Matthias J. Schnell, PhD

Contact Dr. Schnell

233 South Tenth Street
Bluemle Life Sciences Building, Room 531
Philadelphia, PA 19107-5541

(215) 503-4634
(215) 503-5393 fax


BS, MS, Biology, University of Stuttgart-Hohenheim, Stuttgart, Germany
PhD, Virology, University of Stuttgart-Hohenheim & Federal Research Center for Virus Diseases of Animals, Tuebingen, Germany


Yale University, New Haven, CT

Expertise & Research Interests

Research interest: The research interest of the laboratory is focus on two areas: 1) vaccine development and 2) viral pathogenesis.

Vaccines against emerging viral diseases: Rhabdovirus-based vectors as vaccines against other infectious diseases.

  • Rabies virus (RABV) based vaccines are promising as both live and killed vaccines against infectious disease. This is based on the finding that RABV vectors are highly immunogenic and combine a necessary vaccine with limited financial resources for development (such as several hemorrhagic fever viruses) with a safe, approved, and financially practical vaccine (rabies).
  • Using different molecular and immunological approaches, we perform detailed studies of highly attenuated RABV expressing and incorporating immunogenic proteins of emerging infectious diseases. Most advanced is the development of our filovirus (e.g. Ebola Virus (EBOV), Sudan virus (SUDV) and Marburg virus (MARV)) vaccine.  Protection studies in NHP were promising and the vaccine will enter the clinic soon.
  • In the pre-clinical phase of development are novel vaccines against Hendra virus, Nipah virus, Lassa virus, Middle Eastern Respiratory Syndrome Coronavirus (MERS-CoV) and Zika virus. Toward this approach, we study the efficacy of RABV as well as a Vesicular stomatitis virus (VSV)-based vaccine platform against these emergent and highly pathogenic viruses. The goal is the development of this vaccine platform not only for human use but also to immunize animals to break the transmission cycle of these zoonotic diseases.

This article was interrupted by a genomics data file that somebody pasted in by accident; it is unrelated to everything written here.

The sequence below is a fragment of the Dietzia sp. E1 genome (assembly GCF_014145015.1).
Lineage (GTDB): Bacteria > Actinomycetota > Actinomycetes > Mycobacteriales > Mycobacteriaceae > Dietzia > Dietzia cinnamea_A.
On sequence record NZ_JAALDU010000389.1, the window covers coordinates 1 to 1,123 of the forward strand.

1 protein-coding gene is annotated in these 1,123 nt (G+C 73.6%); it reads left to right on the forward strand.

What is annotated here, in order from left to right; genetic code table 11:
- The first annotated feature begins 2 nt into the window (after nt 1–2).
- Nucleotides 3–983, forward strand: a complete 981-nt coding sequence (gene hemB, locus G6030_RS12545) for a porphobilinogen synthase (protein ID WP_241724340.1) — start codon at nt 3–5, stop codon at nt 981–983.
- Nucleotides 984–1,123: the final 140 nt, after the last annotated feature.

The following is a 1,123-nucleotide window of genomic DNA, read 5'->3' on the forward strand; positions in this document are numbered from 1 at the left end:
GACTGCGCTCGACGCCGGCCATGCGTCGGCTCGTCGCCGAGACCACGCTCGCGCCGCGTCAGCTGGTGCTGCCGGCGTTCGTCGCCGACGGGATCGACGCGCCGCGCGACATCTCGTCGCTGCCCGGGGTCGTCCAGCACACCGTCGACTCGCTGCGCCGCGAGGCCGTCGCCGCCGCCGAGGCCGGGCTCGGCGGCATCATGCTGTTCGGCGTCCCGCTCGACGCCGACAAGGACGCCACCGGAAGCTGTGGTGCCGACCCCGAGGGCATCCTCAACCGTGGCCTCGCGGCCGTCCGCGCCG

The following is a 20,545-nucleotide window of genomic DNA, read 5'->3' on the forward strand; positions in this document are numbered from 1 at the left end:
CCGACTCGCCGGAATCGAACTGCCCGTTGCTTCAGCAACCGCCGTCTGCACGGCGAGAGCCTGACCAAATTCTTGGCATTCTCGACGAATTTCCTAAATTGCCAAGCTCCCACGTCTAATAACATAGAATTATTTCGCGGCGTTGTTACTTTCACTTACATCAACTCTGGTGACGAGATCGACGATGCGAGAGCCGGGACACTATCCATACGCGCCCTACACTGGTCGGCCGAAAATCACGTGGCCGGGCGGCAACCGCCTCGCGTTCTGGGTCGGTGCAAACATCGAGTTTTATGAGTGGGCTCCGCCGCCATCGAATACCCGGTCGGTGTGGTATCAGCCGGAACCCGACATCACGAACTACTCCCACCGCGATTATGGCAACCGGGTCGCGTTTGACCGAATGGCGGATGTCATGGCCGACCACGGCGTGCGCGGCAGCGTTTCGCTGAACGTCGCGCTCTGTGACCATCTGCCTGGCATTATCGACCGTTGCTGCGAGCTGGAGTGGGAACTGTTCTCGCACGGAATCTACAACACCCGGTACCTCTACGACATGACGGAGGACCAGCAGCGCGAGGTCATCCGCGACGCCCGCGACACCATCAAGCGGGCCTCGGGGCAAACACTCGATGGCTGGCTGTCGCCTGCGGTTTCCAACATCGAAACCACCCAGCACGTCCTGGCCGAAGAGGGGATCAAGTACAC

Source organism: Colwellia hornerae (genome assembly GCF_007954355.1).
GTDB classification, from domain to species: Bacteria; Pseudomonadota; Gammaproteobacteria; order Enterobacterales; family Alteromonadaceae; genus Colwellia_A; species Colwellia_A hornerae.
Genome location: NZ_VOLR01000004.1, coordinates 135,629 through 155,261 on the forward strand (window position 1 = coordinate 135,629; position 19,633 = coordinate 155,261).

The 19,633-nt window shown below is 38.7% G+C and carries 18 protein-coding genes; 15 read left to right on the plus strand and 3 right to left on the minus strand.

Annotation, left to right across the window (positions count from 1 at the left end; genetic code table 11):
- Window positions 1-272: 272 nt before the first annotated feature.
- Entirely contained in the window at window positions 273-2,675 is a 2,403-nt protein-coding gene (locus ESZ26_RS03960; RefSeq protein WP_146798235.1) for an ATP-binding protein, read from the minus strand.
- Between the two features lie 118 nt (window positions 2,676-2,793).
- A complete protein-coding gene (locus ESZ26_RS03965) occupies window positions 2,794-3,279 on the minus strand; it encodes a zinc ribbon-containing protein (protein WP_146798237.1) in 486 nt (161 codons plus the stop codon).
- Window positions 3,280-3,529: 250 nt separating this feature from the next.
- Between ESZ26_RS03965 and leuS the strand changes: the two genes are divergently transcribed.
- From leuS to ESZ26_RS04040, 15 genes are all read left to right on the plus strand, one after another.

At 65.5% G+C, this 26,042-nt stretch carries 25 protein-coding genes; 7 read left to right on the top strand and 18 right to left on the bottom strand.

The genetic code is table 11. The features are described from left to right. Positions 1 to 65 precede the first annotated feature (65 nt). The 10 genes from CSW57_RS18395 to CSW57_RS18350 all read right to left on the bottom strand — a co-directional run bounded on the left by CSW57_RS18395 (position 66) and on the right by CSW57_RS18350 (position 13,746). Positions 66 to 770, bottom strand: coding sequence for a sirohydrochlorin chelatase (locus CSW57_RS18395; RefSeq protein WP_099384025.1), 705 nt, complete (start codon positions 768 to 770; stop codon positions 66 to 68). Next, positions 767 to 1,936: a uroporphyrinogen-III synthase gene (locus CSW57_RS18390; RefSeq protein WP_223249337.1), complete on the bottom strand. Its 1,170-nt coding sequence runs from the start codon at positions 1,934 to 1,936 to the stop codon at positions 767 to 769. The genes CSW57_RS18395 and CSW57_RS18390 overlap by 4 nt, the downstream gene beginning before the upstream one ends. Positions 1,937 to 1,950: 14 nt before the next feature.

• Development of safer and more potent vaccines for wildlife and human rabies.
  • Development of novel vaccines against lyssaviruses (rabies-related viruses) from which the current rabies vaccine does not protect.

Viral pathogenicity: We are interested in a detailed understanding of the biochemistry, molecular biology and immunology of rabies virus and its interaction with the infected host. The molecular mechanism of rabies virus pathogenesis is not well understood and our research analyses the different functions the rhabdoviral proteins (e.g. rabies virus) and their interaction with cellular host proteins.